Police have arrested Etem Taş, a senior figure of the Gülenist Terror Group (FETÖ), in Istanbul on April 30 after a six-month surveillance operation.
Taş was in charge of the group's members in 14 cities and was among names who went into hiding after FETÖ launched an unsuccessful coup on July 15, 2016. He was staying in gaybubet (absence) houses, a type of safe house used by the group to hide its members in Turkey. Officials also said that he was using an untraceable phone for communications.
Police captured him when he was meeting his wife at a park in Istanbul's Acıbadem neighborhood. They discovered that he had an encrypted messaging app in his phone used for communications with FETÖ's other senior figures.
The suspect had close ties to Fetullah Gülen, the leader of FETÖ, and repeatedly visited him in his retreat in the U.S. state of Pennsylvania.
Investigations unearthed his encrypted online correspondence with Mehmet Yaşa, a New York-based FETÖ figure, Mustafa Yeşil, a Brussels-based senior FETÖ figure and İsmail Cingöz, head of the now-defunct charity Kimse Yok Mu, which was used to funnel money to the terrorist group.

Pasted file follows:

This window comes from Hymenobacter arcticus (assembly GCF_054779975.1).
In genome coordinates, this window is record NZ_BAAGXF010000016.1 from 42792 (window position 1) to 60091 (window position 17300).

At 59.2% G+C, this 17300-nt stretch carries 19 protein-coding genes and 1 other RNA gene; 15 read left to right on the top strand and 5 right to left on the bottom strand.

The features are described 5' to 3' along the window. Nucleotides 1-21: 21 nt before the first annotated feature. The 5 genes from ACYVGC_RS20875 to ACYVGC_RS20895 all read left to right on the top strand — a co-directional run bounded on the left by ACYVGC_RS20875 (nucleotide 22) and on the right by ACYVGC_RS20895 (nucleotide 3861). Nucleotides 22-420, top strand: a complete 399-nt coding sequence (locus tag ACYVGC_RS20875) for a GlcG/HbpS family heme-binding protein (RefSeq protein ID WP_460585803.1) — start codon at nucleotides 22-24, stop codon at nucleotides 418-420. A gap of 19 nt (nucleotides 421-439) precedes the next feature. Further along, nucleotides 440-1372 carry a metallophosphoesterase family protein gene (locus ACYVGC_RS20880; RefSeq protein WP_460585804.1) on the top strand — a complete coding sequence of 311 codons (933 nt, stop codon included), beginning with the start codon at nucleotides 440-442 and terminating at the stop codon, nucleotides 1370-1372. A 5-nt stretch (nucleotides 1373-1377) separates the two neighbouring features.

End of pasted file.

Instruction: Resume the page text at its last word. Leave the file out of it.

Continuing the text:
Since December 2013, when the terrorist group emerged as the perpetrator of two coup attempts, FETÖ has been regarded as a security threat. Prosecutors claim that the group's infiltrators in law enforcement, the judiciary, bureaucracy and the military had waged a long-running campaign to topple the government. The group is also implicated in a string of cases related to its alleged plots to imprison its critics, money laundering, fraud and forgery. As its activities face heightened scrutiny following multiple attempts to seize power, FETÖ apparently strove to hide its fugitive followers, according to its former followers. A former member who testified to prosecutors said that the number of the group's gaybubet houses increased from 75 to 560 across Turkey. Authorities believe that number might be even higher.